The adaptation strategies below offer possible ways to address anticipated climate risks to freshwater estuaries.
- Design estuaries with dynamic boundaries and buffers.
- Replicate habitat types in multiple areas to spread risks associated with climate change.
- Create permitting rules that constrain locations for landfills, hazardous waste dumps, mine tailings and toxic chemical facilities in areas near estuaries and waterways that flow into estuaries.
- Integrate bank and shore management into land-use planning to prevent activities that can cause erosion and drainage from entering estuaries.
- Implement a land acquisition program to purchase banks and shoreland that are damaged or prone to damage and use it for conservation.
- Implement land exchange programs where owners exchange property in the floodplain for county-owned land outside of the floodplain to implement conservation on those areas and prevent potential negative impacts from entering the estuaries.
- Manage realignment and deliberately realign engineering structures affecting rivers and estuaries.
- Stabilize dunes that help prevent erosion along lakeshores by planting dune grasses and building sand fencing to induce settling of wind-blown sands that flow into estuaries.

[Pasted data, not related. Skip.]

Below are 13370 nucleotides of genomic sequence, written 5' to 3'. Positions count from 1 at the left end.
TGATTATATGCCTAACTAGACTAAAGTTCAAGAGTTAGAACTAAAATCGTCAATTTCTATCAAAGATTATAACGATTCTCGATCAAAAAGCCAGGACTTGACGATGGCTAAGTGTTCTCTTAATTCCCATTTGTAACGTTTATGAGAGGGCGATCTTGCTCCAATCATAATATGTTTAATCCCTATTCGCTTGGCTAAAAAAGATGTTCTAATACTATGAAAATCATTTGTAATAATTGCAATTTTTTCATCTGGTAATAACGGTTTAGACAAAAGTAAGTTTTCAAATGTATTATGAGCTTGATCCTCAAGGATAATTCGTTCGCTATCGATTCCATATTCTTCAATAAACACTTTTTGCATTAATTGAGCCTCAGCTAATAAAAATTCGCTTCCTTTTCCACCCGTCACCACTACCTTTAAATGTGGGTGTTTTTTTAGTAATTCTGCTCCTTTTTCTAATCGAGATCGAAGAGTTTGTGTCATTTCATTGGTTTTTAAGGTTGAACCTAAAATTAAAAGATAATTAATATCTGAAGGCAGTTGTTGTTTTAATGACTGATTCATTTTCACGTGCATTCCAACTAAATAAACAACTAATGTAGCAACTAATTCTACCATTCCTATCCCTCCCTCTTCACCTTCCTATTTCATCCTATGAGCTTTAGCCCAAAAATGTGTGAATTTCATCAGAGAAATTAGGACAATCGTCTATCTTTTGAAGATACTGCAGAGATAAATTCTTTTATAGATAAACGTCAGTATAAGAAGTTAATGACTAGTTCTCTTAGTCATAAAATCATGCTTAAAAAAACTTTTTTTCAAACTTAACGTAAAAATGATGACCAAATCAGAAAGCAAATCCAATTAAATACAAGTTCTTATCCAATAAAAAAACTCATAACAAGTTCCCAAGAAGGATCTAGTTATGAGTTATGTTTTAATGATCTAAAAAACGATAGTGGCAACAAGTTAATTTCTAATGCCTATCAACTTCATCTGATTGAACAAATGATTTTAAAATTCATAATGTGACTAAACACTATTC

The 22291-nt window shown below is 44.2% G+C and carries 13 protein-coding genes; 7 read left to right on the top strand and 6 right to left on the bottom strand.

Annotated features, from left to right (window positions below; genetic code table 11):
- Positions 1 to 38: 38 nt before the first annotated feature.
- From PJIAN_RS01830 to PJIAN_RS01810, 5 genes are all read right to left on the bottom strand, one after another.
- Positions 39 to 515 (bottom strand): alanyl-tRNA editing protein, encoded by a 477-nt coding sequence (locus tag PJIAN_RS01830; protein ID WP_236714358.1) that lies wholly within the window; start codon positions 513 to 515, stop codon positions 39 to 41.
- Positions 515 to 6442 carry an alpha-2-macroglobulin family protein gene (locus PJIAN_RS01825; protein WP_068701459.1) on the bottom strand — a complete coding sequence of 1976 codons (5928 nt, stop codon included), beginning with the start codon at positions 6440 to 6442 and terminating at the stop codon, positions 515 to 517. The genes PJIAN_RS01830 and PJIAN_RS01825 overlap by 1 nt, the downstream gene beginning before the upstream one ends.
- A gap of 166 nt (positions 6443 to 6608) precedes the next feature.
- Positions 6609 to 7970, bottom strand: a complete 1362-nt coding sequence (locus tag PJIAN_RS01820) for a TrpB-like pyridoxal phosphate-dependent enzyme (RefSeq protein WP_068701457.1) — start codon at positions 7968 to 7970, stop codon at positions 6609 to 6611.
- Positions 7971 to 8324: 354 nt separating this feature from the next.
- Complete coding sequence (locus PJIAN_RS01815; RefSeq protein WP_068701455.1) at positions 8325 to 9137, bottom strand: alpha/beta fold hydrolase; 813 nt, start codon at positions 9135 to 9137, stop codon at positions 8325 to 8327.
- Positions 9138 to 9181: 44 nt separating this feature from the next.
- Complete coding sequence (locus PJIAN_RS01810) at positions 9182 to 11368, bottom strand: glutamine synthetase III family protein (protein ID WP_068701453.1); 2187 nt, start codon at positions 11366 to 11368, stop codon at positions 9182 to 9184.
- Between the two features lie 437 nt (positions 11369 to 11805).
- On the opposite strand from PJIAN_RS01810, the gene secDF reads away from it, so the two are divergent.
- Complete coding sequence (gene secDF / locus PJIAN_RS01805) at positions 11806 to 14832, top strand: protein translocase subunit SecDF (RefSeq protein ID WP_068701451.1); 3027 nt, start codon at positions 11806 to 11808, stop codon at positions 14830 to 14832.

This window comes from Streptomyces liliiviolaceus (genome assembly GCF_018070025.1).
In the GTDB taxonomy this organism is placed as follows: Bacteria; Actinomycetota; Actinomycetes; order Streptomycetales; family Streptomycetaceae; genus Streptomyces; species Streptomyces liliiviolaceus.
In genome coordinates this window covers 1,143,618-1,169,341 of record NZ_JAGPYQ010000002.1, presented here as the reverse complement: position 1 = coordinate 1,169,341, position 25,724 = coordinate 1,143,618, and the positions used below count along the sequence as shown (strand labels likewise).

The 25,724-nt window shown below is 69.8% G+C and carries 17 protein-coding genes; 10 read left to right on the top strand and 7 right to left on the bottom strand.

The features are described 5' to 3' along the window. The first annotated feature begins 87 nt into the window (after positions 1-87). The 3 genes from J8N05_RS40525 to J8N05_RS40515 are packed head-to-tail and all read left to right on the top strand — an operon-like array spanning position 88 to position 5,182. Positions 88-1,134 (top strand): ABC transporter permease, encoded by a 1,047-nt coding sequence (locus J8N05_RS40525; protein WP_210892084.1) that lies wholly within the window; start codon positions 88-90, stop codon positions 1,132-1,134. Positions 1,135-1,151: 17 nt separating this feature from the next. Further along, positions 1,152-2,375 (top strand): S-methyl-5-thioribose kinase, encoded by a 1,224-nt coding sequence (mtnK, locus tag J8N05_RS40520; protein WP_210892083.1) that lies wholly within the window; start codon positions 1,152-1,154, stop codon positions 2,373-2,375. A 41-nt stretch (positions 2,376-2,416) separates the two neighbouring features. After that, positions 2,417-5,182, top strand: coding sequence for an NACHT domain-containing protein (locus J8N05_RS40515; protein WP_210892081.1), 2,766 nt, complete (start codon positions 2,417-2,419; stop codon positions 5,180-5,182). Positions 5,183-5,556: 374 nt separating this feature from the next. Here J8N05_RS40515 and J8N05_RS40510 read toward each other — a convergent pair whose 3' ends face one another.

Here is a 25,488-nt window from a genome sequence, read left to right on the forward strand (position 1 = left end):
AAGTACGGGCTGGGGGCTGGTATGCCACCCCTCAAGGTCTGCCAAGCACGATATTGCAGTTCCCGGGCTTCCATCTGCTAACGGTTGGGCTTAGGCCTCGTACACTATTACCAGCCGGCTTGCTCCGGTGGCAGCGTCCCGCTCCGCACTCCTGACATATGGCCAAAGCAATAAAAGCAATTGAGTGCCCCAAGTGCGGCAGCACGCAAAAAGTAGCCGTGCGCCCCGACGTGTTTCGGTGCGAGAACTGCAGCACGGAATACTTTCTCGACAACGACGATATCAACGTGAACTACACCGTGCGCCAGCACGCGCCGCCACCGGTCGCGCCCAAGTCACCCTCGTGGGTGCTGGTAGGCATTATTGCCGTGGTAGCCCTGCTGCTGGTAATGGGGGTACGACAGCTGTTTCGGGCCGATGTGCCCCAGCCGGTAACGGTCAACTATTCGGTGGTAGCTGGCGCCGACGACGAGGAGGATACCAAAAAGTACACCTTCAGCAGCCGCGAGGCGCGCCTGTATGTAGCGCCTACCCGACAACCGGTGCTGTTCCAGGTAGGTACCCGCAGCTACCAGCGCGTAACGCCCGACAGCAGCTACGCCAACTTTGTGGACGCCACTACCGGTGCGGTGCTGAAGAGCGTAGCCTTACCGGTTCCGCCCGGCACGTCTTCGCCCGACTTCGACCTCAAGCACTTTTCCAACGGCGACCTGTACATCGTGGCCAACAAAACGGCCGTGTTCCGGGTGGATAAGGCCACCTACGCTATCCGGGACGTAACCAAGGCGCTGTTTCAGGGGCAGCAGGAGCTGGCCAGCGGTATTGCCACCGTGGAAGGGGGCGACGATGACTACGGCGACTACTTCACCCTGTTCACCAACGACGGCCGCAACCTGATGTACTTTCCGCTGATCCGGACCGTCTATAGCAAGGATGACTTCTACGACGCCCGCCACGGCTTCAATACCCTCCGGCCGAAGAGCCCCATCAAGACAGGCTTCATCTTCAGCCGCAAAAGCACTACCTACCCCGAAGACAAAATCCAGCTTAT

- Preserve or restore wetlands to help filter out pollutants and excess nutrients before they enter the estuary.
- Increase shoreland setbacks to provide a stretch of undeveloped land along river banks and lakeshores to prevent erosion and preserve water quality.
- Plant submerged aquatic vegetation (such as seagrasses) to stabilize banks and reduce erosion.
- Restrict or prohibit development in erosion zones.
The adaptation strategies provided are intended to inform and assist communities in identifying potential alternatives. They are illustrative and are presented to help communities consider possible ways to address current and future climate threats. Read the full disclaimer.